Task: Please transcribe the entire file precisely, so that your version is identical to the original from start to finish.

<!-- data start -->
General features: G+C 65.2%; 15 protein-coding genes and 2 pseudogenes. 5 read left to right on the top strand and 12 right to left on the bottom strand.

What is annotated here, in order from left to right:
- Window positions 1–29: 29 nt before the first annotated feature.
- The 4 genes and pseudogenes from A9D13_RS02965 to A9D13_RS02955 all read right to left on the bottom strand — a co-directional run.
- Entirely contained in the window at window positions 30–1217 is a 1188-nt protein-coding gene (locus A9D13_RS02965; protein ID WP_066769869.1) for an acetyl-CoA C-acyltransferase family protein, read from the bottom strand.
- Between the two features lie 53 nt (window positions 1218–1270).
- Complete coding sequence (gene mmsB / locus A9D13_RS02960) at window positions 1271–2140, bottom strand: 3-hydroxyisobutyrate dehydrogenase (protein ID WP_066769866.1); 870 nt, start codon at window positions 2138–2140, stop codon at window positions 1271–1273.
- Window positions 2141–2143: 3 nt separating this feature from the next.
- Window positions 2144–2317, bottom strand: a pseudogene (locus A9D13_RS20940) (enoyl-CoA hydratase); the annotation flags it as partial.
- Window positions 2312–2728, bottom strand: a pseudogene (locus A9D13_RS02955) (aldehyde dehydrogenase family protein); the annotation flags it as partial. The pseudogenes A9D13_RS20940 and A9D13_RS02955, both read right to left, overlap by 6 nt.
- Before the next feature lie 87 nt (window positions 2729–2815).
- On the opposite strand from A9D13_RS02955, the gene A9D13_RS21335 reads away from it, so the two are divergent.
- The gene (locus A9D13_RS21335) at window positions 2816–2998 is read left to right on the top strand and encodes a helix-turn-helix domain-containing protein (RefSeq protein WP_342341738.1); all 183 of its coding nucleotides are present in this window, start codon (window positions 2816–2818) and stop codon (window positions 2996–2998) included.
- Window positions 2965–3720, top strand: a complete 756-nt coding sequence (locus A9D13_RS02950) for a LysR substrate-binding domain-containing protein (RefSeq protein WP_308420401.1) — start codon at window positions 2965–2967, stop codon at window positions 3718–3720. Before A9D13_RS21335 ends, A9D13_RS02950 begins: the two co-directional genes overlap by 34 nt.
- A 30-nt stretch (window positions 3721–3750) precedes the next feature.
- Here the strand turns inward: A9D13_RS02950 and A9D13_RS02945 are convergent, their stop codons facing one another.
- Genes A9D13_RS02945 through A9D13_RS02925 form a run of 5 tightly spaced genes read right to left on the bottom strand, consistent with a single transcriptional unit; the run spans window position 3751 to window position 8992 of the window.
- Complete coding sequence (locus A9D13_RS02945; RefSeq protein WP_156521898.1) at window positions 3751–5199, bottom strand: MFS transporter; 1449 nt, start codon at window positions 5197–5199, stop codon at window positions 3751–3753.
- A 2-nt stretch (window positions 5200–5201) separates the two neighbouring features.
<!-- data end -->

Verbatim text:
General features: G+C 65.2%; 15 protein-coding genes and 2 pseudogenes. 5 read left to right on the top strand and 12 right to left on the bottom strand.

What is annotated here, in order from left to right:
- Window positions 1–29: 29 nt before the first annotated feature.
- The 4 genes and pseudogenes from A9D13_RS02965 to A9D13_RS02955 all read right to left on the bottom strand — a co-directional run.
- Entirely contained in the window at window positions 30–1217 is a 1188-nt protein-coding gene (locus A9D13_RS02965; protein ID WP_066769869.1) for an acetyl-CoA C-acyltransferase family protein, read from the bottom strand.
- Between the two features lie 53 nt (window positions 1218–1270).
- Complete coding sequence (gene mmsB / locus A9D13_RS02960) at window positions 1271–2140, bottom strand: 3-hydroxyisobutyrate dehydrogenase (protein ID WP_066769866.1); 870 nt, start codon at window positions 2138–2140, stop codon at window positions 1271–1273.
- Window positions 2141–2143: 3 nt separating this feature from the next.
- Window positions 2144–2317, bottom strand: a pseudogene (locus A9D13_RS20940) (enoyl-CoA hydratase); the annotation flags it as partial.
- Window positions 2312–2728, bottom strand: a pseudogene (locus A9D13_RS02955) (aldehyde dehydrogenase family protein); the annotation flags it as partial. The pseudogenes A9D13_RS20940 and A9D13_RS02955, both read right to left, overlap by 6 nt.
- Before the next feature lie 87 nt (window positions 2729–2815).
- On the opposite strand from A9D13_RS02955, the gene A9D13_RS21335 reads away from it, so the two are divergent.
- The gene (locus A9D13_RS21335) at window positions 2816–2998 is read left to right on the top strand and encodes a helix-turn-helix domain-containing protein (RefSeq protein WP_342341738.1); all 183 of its coding nucleotides are present in this window, start codon (window positions 2816–2818) and stop codon (window positions 2996–2998) included.
- Window positions 2965–3720, top strand: a complete 756-nt coding sequence (locus A9D13_RS02950) for a LysR substrate-binding domain-containing protein (RefSeq protein WP_308420401.1) — start codon at window positions 2965–2967, stop codon at window positions 3718–3720. Before A9D13_RS21335 ends, A9D13_RS02950 begins: the two co-directional genes overlap by 34 nt.
- A 30-nt stretch (window positions 3721–3750) precedes the next feature.
- Here the strand turns inward: A9D13_RS02950 and A9D13_RS02945 are convergent, their stop codons facing one another.
- Genes A9D13_RS02945 through A9D13_RS02925 form a run of 5 tightly spaced genes read right to left on the bottom strand, consistent with a single transcriptional unit; the run spans window position 3751 to window position 8992 of the window.
- Complete coding sequence (locus A9D13_RS02945; RefSeq protein WP_156521898.1) at window positions 3751–5199, bottom strand: MFS transporter; 1449 nt, start codon at window positions 5197–5199, stop codon at window positions 3751–3753.
- A 2-nt stretch (window positions 5200–5201) separates the two neighbouring features.